The Gunners have filed for judicial review of their bid to double the number of concerts at Emirates. Current cap allows the club to hold 3 events, which is too few. But is it? Local authorities consider it enough.
Since the Emirates Stadium was opened, it had a cap imposed for non-football events. In practice this means that up to three concerts may be held at the ground between football seasons. Arsenal want to revert this decision and are asking to double the number to six gigs.
Islington Council rejected Arsenal's application and a planning inspector dismissed the club's appeal in January this year. The planning inspector decided Arsenal’s demand "did not accord with the development plan" for the stadium. The plan was set with local community in mind, protecting them from potential noise and litter increase.
Now Arsenal have filed for judicial review of that decision, claiming a “clear error” has been made. Today Dan Kolinsky. representing the club, told Mr Justice Cranston at the High Court in London the inspector's decision was legally flawed and should not be allowed to stand.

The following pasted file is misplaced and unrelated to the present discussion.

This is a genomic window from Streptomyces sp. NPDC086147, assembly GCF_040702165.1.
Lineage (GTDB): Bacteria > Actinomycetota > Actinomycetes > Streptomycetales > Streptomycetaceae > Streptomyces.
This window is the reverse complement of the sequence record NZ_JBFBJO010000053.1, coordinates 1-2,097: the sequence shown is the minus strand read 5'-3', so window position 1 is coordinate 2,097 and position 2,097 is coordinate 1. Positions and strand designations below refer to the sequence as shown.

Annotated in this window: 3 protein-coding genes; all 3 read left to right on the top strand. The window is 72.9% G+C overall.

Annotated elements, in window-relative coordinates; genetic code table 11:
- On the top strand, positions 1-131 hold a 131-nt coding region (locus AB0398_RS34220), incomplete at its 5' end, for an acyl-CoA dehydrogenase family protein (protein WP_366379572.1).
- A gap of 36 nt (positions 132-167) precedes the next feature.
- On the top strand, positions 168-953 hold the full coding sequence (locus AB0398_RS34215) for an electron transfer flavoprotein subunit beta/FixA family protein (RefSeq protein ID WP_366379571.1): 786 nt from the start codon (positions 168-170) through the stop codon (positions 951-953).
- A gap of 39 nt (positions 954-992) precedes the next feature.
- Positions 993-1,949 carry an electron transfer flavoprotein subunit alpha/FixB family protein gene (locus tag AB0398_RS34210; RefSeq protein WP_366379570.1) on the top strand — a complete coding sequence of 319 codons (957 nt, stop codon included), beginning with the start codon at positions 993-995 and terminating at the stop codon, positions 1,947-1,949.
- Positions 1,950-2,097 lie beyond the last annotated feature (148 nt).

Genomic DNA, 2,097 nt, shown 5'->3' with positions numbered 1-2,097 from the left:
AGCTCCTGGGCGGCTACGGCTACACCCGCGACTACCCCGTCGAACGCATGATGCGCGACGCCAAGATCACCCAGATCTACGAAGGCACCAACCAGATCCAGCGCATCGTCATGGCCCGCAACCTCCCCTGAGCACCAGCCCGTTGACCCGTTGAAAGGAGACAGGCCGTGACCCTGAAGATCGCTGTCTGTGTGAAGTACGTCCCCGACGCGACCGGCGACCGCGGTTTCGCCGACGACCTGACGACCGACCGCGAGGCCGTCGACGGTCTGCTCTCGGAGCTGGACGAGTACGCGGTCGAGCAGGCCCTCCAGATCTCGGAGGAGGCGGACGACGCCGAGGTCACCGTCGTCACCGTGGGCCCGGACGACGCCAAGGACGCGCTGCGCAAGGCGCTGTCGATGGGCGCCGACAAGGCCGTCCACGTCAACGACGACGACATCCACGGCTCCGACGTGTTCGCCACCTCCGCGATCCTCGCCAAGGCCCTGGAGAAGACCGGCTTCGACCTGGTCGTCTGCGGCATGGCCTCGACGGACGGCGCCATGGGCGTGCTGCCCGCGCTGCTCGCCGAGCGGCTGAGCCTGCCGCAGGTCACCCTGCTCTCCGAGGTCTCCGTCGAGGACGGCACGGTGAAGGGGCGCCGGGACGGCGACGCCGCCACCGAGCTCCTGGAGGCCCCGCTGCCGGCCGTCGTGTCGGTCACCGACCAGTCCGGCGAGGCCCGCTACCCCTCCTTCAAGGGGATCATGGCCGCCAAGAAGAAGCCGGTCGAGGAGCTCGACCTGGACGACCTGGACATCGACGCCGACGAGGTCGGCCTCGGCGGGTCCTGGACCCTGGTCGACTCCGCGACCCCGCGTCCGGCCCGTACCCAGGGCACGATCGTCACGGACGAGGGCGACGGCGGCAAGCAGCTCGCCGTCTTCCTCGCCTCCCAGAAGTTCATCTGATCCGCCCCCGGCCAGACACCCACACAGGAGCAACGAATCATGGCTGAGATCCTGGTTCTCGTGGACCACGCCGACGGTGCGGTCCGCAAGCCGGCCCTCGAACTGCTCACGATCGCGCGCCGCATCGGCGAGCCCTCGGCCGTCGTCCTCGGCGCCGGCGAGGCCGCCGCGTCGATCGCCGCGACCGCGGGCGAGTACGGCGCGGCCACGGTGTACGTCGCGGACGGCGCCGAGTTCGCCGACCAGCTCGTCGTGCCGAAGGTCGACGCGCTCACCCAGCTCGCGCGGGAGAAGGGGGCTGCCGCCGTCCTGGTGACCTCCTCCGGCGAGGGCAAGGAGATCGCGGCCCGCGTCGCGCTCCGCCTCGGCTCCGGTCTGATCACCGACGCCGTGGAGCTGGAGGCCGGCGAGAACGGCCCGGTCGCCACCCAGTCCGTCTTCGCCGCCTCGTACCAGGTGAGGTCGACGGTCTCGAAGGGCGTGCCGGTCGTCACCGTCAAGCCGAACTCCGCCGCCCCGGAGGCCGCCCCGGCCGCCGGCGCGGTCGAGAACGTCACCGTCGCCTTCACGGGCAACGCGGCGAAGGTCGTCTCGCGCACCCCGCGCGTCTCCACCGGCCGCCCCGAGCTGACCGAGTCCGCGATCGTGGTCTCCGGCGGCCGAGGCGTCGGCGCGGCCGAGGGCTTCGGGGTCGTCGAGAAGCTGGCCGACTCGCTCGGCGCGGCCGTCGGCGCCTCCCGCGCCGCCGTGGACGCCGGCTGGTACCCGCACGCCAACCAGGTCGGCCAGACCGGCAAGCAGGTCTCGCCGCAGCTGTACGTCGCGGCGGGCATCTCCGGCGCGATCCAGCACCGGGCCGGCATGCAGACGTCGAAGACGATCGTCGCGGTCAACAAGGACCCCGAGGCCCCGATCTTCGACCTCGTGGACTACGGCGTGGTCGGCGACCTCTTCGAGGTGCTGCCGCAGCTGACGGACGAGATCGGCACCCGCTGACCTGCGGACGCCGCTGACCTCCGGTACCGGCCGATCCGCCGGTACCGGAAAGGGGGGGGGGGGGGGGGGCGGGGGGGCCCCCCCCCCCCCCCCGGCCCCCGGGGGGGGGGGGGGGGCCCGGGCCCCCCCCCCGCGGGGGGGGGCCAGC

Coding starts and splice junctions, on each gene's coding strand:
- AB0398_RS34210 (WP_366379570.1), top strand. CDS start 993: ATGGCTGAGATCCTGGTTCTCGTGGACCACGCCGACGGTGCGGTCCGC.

Photo: Ronnie MacDonald (cc: by)
Lawyers for the inspector and Islington are arguing the inspector followed the correct approach and there is no substance in the club's challenge.
Arsenal’s bid to increase number of events is an effort to maximize stadium revenue. During the public inquiry run earlier, Arsenal chief executive director Ken Friar said the club needed the money from the gigs to perform in the extremely competitive world of football, citing Manchester United's profits at £100m compared to Arsenal's £20m.
This data is very one-sided, though. Arsenal’s stadium is already one of the best arenas commercially, delivering £108 million annually, only slightly less than Old Trafford (£127m) despite large size difference.